Superconducting magnets are widely used in MRI machines, NMR equipment, mass spectrometers, magnetic separation processes, and particle accelerators.

They are preferred to ordinary electromagnets because:

·           They can achieve field that is 10x stronger than ordinary ferromagnetic-core electromagnets.

·           The field is generally more stable, resulting in less noisy measurements.

·           They can be smaller, and the area at the center of the magnet is empty rather than being occupied by an iron core.

·           Most importantly, for large magnets they can consume much less power. (Once set up and stable the only power the magnet consumes is that needed for any refrigeration equipment to preserve the cryogenic temperature).

Superconducting power cables

High-temperature superconductors promise to revolutionize power distribution by providing lossless transmission of electrical power.

The development of superconductors with transition temperatures higher than the boiling point of liquid nitrogen has made the concept of superconducting power lines commercially feasible, at least for high-load applications. It has been estimated that the waste would be halved using this method, since the necessary refrigeration equipment would consume about half the power saved by the elimination of the majority of resistive losses.

In one hypothetical future system called a Super Grid, the cost of cooling would be eliminated by coupling the transmission line with a liquid hydrogen pipeline.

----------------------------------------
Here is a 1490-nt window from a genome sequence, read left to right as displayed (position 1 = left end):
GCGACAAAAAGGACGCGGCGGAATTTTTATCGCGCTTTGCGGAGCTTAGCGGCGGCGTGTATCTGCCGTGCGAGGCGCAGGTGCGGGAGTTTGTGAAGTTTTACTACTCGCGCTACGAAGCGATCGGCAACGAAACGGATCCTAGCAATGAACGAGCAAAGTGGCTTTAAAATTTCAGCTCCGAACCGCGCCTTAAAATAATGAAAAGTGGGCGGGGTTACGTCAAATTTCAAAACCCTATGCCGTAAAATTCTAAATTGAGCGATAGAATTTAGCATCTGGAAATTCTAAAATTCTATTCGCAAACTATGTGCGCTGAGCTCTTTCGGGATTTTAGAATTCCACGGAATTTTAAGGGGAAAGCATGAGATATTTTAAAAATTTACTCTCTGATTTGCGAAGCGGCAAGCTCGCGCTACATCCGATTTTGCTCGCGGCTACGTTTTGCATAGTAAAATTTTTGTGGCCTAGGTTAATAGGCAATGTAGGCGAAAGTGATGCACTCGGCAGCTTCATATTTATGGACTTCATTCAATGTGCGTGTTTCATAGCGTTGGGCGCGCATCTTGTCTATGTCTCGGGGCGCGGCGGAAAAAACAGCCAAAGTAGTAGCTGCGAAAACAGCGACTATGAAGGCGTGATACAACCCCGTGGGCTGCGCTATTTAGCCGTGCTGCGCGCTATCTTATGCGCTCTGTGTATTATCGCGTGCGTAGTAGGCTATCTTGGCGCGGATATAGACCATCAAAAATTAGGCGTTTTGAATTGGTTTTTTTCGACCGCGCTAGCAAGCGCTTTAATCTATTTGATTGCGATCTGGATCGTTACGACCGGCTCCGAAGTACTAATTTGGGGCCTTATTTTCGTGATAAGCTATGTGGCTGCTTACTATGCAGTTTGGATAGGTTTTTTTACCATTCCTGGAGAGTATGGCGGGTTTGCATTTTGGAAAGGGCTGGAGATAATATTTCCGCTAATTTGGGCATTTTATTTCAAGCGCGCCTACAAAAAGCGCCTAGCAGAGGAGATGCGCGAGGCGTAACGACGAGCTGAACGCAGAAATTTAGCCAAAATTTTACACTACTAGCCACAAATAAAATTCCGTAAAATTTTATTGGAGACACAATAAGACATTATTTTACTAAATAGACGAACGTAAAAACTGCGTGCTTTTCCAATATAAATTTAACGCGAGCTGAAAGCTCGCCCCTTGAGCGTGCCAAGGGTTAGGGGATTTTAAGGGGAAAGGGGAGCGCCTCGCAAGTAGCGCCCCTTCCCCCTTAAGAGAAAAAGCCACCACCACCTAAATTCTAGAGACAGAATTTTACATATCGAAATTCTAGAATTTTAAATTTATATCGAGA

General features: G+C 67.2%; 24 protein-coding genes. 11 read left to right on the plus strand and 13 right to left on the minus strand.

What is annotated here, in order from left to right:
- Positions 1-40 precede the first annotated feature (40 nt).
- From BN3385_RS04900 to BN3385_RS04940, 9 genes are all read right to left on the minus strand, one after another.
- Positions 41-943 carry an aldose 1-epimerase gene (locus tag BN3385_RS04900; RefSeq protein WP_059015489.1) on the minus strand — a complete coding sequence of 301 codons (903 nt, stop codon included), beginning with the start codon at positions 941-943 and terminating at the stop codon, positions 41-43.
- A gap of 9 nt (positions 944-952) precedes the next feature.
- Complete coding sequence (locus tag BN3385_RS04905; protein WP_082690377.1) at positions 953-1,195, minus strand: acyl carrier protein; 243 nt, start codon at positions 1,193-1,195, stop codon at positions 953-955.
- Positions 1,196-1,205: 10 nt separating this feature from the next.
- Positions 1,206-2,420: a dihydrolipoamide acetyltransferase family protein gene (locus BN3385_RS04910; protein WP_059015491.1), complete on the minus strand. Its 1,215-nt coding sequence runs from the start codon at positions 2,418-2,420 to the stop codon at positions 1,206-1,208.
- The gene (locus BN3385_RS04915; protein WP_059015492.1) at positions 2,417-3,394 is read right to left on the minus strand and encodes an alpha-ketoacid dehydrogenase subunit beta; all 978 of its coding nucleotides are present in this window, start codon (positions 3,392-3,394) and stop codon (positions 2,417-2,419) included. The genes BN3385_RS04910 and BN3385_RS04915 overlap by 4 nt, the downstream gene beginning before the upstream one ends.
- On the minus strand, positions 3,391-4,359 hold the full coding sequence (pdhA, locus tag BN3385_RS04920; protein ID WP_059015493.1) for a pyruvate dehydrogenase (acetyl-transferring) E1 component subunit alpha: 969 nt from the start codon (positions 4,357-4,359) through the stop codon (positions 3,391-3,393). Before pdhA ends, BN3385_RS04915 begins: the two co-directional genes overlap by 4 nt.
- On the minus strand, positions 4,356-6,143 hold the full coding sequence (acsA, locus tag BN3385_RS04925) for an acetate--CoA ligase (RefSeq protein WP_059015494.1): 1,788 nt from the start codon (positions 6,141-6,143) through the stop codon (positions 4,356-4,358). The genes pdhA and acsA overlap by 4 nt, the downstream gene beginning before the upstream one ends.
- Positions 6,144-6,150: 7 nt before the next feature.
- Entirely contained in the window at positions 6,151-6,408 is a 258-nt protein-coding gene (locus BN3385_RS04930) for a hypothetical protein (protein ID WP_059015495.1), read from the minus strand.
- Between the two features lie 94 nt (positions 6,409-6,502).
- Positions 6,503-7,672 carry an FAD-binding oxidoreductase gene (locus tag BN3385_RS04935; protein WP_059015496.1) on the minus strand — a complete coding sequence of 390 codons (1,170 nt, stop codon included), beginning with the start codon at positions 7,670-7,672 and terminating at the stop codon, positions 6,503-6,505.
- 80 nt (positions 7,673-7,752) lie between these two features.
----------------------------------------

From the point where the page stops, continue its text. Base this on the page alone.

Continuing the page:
Superconducting cables are particularly suited to high load density areas such as the business district of large cities, where purchase of an easement for cables (permission to put cables in has to be bought!) would be very costly.

Questions:

What is a maglev train?

How does it works?

Maglev-short for magnetic levitation trains can trace their roots to technology pioneered at Brookhaven National Laboratory. James Powell and Gordon Danby of Brookhaven received the first patent for a magnetically levitated train design in the late 1960s. The idea came to Powell as he sat in a traffic jam, thinking that there must be a better way to travel on land than cars or traditional trains. He dreamed up the idea of using superconducting magnets to levitate a train car. Superconducting magnets are electromagnets that are cooled to extreme temperatures during use, which dramatically increases the power of the magnetic field.

The first commercially operated high-speed superconducting maglev train opened in Shanghai in 2004, while others are in operation in Japan and South Korea. In the United States, a number of routes are being explored to connect cities such as Baltimore and Washington, D.C.

In maglev, superconducting magnets suspend a train car above a U-shaped concrete guideway. Like ordinary magnets, these magnets repel one another when matching poles face each other.

Credit: Carly Wilkins

"A maglev train car is just a box with magnets on the four corners," says Jesse Powell, the son of the maglev inventor, who now works with his father. It's a bit more complex than that, but the concept is simple. The magnets employed are superconducting, which means that when they are cooled to less than 450 degrees Fahrenheit below zero, they can generate magnetic fields up to 10 times stronger than ordinary electromagnets, enough to suspend and propel a train.